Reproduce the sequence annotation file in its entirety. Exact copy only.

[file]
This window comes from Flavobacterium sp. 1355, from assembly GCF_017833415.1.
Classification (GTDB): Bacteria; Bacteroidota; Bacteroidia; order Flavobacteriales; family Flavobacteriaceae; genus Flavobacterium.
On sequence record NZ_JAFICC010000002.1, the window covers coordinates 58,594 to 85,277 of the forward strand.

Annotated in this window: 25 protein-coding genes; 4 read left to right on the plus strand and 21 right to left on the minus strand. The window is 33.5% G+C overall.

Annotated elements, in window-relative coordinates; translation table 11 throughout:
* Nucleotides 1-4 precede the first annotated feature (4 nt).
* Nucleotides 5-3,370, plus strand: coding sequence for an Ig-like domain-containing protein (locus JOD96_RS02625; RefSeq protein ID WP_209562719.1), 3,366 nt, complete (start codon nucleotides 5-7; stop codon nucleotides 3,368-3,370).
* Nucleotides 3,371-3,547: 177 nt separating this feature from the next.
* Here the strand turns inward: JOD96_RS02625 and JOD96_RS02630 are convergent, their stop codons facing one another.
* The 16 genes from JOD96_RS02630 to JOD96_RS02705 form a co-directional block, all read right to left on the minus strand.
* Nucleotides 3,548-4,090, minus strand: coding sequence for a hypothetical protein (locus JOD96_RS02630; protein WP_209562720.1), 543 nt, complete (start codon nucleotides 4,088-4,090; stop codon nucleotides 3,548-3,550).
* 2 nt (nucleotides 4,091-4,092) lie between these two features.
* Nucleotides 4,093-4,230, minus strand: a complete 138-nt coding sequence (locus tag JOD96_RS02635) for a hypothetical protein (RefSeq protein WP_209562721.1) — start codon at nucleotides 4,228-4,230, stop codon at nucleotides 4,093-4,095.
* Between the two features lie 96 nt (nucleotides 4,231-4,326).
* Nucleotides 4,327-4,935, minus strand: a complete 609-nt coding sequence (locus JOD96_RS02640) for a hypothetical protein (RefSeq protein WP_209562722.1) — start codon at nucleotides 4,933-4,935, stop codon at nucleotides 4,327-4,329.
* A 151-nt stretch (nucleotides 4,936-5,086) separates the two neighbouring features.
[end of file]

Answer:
This window comes from Flavobacterium sp. 1355, from assembly GCF_017833415.1.
Classification (GTDB): Bacteria; Bacteroidota; Bacteroidia; order Flavobacteriales; family Flavobacteriaceae; genus Flavobacterium.
On sequence record NZ_JAFICC010000002.1, the window covers coordinates 58,594 to 85,277 of the forward strand.

Annotated in this window: 25 protein-coding genes; 4 read left to right on the plus strand and 21 right to left on the minus strand. The window is 33.5% G+C overall.

Annotated elements, in window-relative coordinates; translation table 11 throughout:
* Nucleotides 1-4 precede the first annotated feature (4 nt).
* Nucleotides 5-3,370, plus strand: coding sequence for an Ig-like domain-containing protein (locus JOD96_RS02625; RefSeq protein ID WP_209562719.1), 3,366 nt, complete (start codon nucleotides 5-7; stop codon nucleotides 3,368-3,370).
* Nucleotides 3,371-3,547: 177 nt separating this feature from the next.
* Here the strand turns inward: JOD96_RS02625 and JOD96_RS02630 are convergent, their stop codons facing one another.
* The 16 genes from JOD96_RS02630 to JOD96_RS02705 form a co-directional block, all read right to left on the minus strand.
* Nucleotides 3,548-4,090, minus strand: coding sequence for a hypothetical protein (locus JOD96_RS02630; protein WP_209562720.1), 543 nt, complete (start codon nucleotides 4,088-4,090; stop codon nucleotides 3,548-3,550).
* 2 nt (nucleotides 4,091-4,092) lie between these two features.
* Nucleotides 4,093-4,230, minus strand: a complete 138-nt coding sequence (locus tag JOD96_RS02635) for a hypothetical protein (RefSeq protein WP_209562721.1) — start codon at nucleotides 4,228-4,230, stop codon at nucleotides 4,093-4,095.
* Between the two features lie 96 nt (nucleotides 4,231-4,326).
* Nucleotides 4,327-4,935, minus strand: a complete 609-nt coding sequence (locus JOD96_RS02640) for a hypothetical protein (RefSeq protein WP_209562722.1) — start codon at nucleotides 4,933-4,935, stop codon at nucleotides 4,327-4,329.
* A 151-nt stretch (nucleotides 4,936-5,086) separates the two neighbouring features.